Learning to Walk Again
The Lessons I Learned Being on my Own for the First Time in Five Years
I’ll be the first to admit that ending a relationship is terrifying, especially one that you lived in, grew in, and adored for five years. It’s one thing to end a relationship with a big blow out that results in both of you saying it’s done, but ending a relationship that only one person wants ended is worse. I grew apart, fell out of love, and had to break the heart of someone I had been attached to for so long. As an extremely empathetic person, I often ended up putting aside what is best for me to avoid hurting someone else, making this decision one of the hardest and most selfish things I had ever done. When you spend the better part of your adolescence and early adulthood with someone, your personalities become melded together. You grow and learn to navigate the adult world together. Ending that relationship meant that I had to start all over. I needed to learn to be who I was without that other person.
Being on my own for the first time since I was 16 was like learning to walk again. I didn’t really know how to define myself outside of that relationship and I had to learn to love myself with no one there to do it for me. With my own share of insecurities and struggles, this was extremely difficult. During the relationship I had worn rose-coloured glasses. I saw my self-sacrifices over major decisions as a compromise and I saw his controlling nature as affection. I began to see all the parts of myself that I had given up once the glasses were removed. I stifled so many of my desires while planning our future and gave up opportunities to build friendships over those five years that I forgot parts of who I was and wanted to be. I fell into a dark place, mourning the person I gave up to be in a relationship that I labelled as loving and respectful. I became cynical, claiming there was no such thing as love if I could fall out of it so easily. I pushed people away and became impulsive, in my choices around intimacy and relationships. In retrospect, I was going through the impulsive teenage phase I had suppressed in an effort to find who I was.
Needless to say, this was not effective. I was becoming someone I didn’t particularly like and I was emotionally demanding to everyone around me, constantly needing validation and support. I was the most insecure I had ever been in my whole life. I knew I needed to build myself back up because I saw myself spinning. I began to do little things for myself. I chose to find positivity in all areas of my life, made time for myself, surrounded myself with things that made me happy, and spent time making positive memories with my best friends. I stopped looking for a relationship to latch onto, and instead looked for ways to love myself.
I started a job that gave me a glimpse into the career I was working towards in school and this taught me more about myself than anything else in my life ever had. There’s something about working with children and seeing the world through their eyes that really changes your perspective. They taught me to enjoy the little things life had to offer, like getting excited about making cookie dough to learn measurement. They taught me to make sure you take care of yourself first by being resilient and flexible when things went wrong. Most importantly though, they taught me that you need to forgive yourself before you can forgive other people. It was in this environment that I felt sure about the directionality of life for the first time. I recognized parts of myself in this job that I loved and chose to focus on. I saw the positivity, determination, and compassion that I had lost, and I began to rebuild that part of myself. It was at this time that I truly began to fall in love with who I was as a person.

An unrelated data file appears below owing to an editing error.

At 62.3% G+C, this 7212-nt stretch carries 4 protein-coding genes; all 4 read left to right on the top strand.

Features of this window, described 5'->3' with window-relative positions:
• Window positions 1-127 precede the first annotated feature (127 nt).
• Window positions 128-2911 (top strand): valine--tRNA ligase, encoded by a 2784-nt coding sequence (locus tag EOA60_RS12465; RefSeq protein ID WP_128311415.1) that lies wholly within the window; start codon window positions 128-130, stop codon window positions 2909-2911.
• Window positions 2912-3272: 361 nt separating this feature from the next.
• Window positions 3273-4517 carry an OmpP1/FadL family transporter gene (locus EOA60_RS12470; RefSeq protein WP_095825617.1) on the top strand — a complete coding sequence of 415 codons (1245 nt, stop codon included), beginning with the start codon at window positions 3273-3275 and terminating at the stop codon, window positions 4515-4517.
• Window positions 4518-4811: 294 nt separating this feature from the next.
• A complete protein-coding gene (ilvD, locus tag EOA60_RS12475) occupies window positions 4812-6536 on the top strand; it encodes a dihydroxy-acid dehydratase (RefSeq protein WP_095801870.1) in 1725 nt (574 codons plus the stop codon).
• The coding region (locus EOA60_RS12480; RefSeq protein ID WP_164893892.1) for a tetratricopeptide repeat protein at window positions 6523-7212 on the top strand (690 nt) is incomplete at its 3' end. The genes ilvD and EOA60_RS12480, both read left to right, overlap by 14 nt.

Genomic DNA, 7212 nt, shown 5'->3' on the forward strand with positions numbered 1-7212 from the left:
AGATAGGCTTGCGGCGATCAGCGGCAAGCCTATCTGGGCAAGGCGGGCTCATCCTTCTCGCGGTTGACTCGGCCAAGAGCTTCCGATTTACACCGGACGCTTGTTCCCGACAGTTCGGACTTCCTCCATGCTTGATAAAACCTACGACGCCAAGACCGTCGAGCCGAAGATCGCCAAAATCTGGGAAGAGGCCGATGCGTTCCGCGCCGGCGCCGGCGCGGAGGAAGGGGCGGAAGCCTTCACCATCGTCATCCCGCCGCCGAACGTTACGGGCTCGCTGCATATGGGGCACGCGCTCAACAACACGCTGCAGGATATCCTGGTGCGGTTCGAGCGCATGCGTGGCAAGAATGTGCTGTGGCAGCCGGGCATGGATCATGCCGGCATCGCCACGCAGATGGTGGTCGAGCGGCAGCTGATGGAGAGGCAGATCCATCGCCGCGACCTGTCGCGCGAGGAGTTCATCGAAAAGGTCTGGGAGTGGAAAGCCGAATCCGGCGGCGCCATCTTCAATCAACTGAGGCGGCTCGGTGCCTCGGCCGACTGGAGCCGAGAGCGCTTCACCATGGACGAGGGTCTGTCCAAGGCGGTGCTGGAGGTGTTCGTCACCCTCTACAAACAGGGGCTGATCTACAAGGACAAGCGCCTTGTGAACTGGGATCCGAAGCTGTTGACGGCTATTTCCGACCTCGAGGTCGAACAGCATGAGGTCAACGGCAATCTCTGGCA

Then I met someone that continued to highlight that optimism, drive, and compassion. To say I was hesitant would be saying the least. I was still cynical about the prospects of a relationship and resistant to the idea that I could ever be happy in an intimate relationship. But the thing about taking time to love yourself, is that the relationships that come after are built on a respect for yourself AND the other person. You learn to compromise instead of sacrifice and you can exist as a couple with lives outside of each other. And while this is all still fresh and I don’t know where this will go, I do know that I am in the healthiest relationship I have ever known. There’s something about being with someone that appreciated you for you and respects your own goals and aspirations that makes you realize your own self-worth. I am growing as a person everyday, falling in love with who I am, learning to care about myself along with the people I cherish, and expanding my knowledge to succeed in a career path I love.
So as hard as things may be now, and as cynical as you may be feeling about relationships, I would like to think that it isn’t all for nothing. As cliché as it may be, fall in love with who you are and make time to appreciate all the little things in your life. And when all else fails, it’s okay to have a meltdown and eat a tub of ice cream in your bed as long as you are willing to pick up the pieces the next day and try again. The hardest lesson I have learned in the past year is that I don’t have to tackle every decision as a part of a five year plan. You are allowed to live in the present and appreciate what you have now. Let tomorrow’s problems stay in tomorrow. I know how hard it is to appreciate and love yourself. It’s been a 22-year process to even take the first steps myself. Even with all the process I’ve made in the past year, there is still a long way to go, but I’m ready to keep working at this for the rest of my life.